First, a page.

One of the biggest challenges I had when I started my business, was getting new customers.
My initial foray into marketing was networking.
I dressed up in a shirt and time, got some business cards printed, and went to as many business networking events as I could.
I soon became friendly with some of the people I met at the networking events.
When I felt like I had developed some rapport with some people, I called them and asked them if we could get together for a cup of coffee or lunch.
It felt weird at first to request a meeting with a person I had just met.
However, after doing this a couple of times, I began to recognize that it was a normal way people got to know each other to test the waters of a business relationship.
In those days, I was shy, so it took some gumption for me to be brave and put myself in front of people.
I had also been recently fired from my last job, and my confidence was shaken.
However, I pushed past my fears and defeats to start building relationships with people.
The most important thing I learned in business school was all business is built on personal relationships.
There is a predictable, sequential path of building business relationships.
- Know Stage
- Like Stage
- Trust Stage
I knew that people would not buy from me until they got to the trust stage.
I further knew that my services revolved around people’s most sensitive and private areas of a person’s life – their money.
I recognized that this meant gaining their trust raised the bar higher than a purchase decision to buy a hamburger.
I had my work cut out for me.
My main focus while networking with people was to get to know them and share with them who I was and what was important to me.
Given my shyness, I was very uncomfortable being salesy.
In retrospective, this quality about myself ended up benefiting me greatly.
I was easy going and friendly to each of the people I interacted with during my networking.
Over time, the natural course of building business relationships developed.
As people got to know me, some of them started to like me.
Then some of the people that liked me started to trust me.
The indication of trust occurred when they hired me, and they referred some of their friends to me.
During the getting to know people stage of networking, the only “sales pitch” was me telling people what kind of work I did.
I never asked people to buy from me.
The networking stage of my business launched my business and enabled me to make enough money to keep my family fed.
In the first two years of my business, I attended one networking event a week and met with two to three people for lunch or coffee.
The largest part of the word networking is working.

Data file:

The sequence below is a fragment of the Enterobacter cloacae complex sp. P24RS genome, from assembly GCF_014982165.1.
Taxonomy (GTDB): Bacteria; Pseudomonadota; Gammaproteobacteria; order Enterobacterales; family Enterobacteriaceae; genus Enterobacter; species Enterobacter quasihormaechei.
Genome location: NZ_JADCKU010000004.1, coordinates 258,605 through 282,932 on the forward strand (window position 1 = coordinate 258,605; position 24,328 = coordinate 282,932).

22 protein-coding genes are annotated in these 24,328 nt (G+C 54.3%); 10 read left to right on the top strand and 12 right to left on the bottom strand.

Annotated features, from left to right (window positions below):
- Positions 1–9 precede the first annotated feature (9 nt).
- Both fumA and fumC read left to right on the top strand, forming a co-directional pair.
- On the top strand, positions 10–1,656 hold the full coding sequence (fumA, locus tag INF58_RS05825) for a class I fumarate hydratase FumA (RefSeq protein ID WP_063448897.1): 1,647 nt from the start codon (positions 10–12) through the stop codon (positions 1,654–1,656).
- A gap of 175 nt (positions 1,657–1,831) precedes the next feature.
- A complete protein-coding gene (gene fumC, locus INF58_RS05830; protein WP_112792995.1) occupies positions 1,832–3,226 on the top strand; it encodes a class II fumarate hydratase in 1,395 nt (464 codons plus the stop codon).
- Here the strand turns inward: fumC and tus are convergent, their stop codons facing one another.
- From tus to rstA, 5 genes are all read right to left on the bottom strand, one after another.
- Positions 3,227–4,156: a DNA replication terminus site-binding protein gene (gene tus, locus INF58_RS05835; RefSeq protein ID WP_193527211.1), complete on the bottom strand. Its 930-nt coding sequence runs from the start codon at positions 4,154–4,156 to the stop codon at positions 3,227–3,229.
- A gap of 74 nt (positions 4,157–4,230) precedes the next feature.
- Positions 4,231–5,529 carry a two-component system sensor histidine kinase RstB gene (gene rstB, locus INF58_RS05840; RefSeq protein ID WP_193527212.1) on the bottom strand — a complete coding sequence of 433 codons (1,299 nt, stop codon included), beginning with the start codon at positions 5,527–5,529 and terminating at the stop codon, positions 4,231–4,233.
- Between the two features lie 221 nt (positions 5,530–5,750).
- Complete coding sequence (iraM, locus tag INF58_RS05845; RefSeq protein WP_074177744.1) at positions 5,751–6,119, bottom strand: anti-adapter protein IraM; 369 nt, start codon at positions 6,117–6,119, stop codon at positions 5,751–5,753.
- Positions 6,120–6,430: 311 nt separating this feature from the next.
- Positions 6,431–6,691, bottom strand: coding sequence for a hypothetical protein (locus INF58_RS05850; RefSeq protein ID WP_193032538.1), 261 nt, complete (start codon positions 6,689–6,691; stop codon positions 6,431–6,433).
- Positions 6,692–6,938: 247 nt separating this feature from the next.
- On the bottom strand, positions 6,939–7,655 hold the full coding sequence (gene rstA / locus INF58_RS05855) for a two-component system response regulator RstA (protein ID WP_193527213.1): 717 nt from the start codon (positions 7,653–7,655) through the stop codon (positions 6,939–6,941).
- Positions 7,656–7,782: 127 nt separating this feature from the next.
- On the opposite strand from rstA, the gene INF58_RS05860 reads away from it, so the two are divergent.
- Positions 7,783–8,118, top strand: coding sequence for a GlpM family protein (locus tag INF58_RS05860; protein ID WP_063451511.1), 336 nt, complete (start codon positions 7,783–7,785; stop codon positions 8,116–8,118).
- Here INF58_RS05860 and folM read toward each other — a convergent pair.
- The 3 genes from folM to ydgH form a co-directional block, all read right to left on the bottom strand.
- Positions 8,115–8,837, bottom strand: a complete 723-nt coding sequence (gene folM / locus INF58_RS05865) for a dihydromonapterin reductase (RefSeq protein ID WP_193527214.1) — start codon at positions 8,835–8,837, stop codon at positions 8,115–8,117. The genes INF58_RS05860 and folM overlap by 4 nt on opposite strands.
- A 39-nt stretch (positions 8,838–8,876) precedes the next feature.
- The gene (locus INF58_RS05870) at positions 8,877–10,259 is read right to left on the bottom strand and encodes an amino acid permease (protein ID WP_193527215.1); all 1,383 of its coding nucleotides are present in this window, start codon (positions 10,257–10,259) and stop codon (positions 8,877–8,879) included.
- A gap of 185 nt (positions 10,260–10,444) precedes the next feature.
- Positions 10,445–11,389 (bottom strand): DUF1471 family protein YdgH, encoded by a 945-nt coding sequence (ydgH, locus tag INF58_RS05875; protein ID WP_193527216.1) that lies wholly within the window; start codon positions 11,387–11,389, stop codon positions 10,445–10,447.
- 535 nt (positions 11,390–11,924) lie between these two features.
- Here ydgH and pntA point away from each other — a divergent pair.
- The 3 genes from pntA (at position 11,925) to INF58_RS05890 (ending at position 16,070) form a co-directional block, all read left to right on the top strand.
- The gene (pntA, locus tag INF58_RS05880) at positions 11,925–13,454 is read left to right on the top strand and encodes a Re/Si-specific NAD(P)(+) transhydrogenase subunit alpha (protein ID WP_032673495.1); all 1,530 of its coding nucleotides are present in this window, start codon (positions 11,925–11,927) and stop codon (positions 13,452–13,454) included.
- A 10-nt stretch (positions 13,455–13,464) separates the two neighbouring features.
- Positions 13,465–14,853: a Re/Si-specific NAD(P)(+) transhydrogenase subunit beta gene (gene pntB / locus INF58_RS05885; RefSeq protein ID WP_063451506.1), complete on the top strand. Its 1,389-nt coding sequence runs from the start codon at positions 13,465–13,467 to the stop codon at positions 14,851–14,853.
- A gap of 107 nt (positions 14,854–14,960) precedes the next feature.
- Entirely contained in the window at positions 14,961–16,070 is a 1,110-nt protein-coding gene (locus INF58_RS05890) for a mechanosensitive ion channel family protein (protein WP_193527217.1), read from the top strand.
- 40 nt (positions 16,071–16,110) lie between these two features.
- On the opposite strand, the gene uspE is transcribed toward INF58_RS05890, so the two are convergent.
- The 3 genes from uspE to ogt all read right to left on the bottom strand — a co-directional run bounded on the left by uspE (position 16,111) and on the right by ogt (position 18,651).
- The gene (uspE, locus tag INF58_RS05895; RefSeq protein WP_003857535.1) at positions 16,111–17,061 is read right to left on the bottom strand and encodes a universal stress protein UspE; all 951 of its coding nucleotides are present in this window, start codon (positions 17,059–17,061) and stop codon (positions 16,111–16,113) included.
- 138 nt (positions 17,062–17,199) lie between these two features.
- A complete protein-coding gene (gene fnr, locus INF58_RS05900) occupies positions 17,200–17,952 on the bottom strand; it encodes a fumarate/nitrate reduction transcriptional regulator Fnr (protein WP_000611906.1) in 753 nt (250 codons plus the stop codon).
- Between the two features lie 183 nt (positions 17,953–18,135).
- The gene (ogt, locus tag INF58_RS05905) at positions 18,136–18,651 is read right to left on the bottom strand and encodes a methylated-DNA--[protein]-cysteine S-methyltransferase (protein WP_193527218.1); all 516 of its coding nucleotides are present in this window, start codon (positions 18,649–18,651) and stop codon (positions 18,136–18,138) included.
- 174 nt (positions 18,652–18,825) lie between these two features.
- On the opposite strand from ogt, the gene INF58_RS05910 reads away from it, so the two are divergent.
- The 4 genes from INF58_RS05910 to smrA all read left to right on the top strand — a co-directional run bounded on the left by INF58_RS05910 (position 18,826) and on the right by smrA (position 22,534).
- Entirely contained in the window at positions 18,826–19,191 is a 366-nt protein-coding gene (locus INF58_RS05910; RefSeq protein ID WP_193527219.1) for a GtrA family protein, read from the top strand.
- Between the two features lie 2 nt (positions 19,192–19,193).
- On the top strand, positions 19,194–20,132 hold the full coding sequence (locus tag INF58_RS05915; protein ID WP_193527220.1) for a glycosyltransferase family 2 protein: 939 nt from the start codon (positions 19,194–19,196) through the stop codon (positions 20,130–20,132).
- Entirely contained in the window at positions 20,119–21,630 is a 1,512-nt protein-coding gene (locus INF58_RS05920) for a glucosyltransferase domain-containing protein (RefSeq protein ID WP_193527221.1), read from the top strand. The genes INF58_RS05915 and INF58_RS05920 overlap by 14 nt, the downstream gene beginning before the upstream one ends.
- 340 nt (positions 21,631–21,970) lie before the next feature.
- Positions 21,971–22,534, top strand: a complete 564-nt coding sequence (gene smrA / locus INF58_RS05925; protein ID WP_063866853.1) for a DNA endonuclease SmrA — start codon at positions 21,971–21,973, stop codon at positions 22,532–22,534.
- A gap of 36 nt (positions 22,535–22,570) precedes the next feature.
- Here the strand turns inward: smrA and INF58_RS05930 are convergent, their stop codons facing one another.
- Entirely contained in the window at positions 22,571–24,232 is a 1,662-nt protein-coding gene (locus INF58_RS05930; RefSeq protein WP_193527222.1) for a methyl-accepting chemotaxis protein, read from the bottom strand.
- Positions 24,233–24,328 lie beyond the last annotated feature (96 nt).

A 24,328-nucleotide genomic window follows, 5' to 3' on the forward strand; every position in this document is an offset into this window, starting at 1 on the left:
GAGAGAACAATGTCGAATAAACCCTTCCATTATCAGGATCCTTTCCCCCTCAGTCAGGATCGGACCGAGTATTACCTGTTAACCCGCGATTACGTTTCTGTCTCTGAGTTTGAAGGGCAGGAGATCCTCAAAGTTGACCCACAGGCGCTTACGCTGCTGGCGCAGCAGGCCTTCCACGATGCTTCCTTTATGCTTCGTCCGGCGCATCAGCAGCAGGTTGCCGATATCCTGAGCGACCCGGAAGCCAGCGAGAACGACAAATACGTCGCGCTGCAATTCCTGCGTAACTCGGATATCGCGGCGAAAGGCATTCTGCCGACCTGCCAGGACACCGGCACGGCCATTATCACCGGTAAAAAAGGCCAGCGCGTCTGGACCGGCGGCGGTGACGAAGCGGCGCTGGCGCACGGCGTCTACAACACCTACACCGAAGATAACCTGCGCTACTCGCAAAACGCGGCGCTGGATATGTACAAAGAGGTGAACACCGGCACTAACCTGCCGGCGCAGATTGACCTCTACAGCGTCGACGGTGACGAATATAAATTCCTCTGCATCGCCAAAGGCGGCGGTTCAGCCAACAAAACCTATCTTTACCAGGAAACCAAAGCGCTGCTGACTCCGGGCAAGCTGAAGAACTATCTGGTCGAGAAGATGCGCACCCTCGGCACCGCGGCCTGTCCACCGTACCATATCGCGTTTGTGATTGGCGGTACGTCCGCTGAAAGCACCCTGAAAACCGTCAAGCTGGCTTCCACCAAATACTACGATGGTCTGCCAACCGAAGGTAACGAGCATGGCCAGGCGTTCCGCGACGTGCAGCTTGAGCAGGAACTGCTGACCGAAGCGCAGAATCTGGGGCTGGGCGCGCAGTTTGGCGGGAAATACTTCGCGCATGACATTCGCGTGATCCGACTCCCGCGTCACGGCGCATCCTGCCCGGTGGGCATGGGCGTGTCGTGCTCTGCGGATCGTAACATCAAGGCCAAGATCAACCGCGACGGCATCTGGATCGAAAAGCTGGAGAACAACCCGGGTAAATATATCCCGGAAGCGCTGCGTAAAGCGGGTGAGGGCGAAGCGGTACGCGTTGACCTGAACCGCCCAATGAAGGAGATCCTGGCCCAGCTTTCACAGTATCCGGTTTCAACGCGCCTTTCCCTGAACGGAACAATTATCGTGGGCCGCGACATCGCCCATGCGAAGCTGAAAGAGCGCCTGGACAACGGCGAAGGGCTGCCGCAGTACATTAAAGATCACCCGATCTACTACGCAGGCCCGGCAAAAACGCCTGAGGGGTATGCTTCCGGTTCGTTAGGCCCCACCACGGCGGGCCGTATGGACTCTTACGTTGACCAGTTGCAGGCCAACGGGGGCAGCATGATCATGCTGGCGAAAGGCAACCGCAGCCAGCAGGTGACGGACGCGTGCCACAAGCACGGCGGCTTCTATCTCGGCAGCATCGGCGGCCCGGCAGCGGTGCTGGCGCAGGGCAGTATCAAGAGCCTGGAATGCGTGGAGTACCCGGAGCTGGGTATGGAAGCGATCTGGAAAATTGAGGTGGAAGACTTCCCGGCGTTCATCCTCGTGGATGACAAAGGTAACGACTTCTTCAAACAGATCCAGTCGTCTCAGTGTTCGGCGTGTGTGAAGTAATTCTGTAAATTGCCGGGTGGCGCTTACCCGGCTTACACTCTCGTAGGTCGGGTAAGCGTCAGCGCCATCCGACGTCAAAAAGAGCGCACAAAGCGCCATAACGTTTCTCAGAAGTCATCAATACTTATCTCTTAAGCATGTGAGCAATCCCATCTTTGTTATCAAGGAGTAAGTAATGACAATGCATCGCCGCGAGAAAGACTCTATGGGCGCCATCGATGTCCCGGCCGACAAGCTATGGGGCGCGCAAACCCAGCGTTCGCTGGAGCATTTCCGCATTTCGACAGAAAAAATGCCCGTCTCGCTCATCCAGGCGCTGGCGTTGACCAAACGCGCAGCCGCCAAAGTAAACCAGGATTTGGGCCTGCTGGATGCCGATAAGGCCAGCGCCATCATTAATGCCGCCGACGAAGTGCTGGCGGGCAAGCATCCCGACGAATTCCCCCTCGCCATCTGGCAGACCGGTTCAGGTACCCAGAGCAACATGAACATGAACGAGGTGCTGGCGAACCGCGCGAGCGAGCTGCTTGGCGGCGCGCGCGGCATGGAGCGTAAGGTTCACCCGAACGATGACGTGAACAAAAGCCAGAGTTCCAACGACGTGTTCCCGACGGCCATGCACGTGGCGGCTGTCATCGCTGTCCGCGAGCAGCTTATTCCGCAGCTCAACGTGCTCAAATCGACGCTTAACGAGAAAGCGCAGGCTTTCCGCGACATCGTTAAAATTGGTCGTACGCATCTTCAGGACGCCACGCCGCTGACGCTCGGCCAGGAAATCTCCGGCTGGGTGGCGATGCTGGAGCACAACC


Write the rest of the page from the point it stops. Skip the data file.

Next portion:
I found networking to be time-consuming, and it took up energy as I had to get over my shyness and put my best foot forward.
As I got more work, I started to run out of time, and I stopped networking.
Then I decided I wanted to grow my business again.
However, I wasn’t willing to go back to the grind of networking again.
I decided I would try my hand a different marketing method.
I developed a direct mail marketing campaign that I ran for three months.
I hired a professional designer to create direct mail pieces.
I had a list of businesses that received my direct mail pieces.
I invested around $8,100 on the marketing campaign.
After two months of the marketing campaign, my results were dismal.
Nobody hired me.
It was frustrating.
Some of the people who received my marketing pieces emailed me because they were tired of getting mail from me.
I even had some people place each of my direct mail pieces in an envelope with a letter requesting that I stop mailing them.
I found this quite odd because they had to take the time to get an envelope, write a letter, and spend postage to mail my marketing pieces back to me.
Typically, when I get a credit card offer in the mail, it goes straight into my shredder.
Never in my life have I gather all the mail pieces from the credit card company and mailed them back to the credit card company requesting them to stop mailing me.
At the end of my three months with this marketing campaign, I gave up.
I had lost my $8,100 and pissed some people off in the process.
About two months after I ended my marketing campaign, someone whom I mailed contacted me and hired me.
A few months later, another person I mailed contacted me.
I got four new clients from that direct mail campaign.
The revenue I generated from those four clients has been over $119,000.
For my $8,100 investment, I generated $119,000 of income.
The return on my $8,100 investment is 1,373%
That marketing investment is the best financial investment I ever made.
Most people would be happy to get a 20% return on investment in the stock market.
Here’s how smart I am.
It’s been more than five and a half years since I had that successful marketing campaign.
I have not repeated that successful marketing campaign since then.
I shudder to think about all the money I lost because I did not repeat my success.
If I had kept consistent with that marketing campaign and just ran the campaign for three months each year, I would have an additional $300,000 in my bank account.
Marketing can be difficult and expensive.
Marketing can be frustrating because what works for one person may or may not work for me.
My big failure was not repeating my marketing homerun.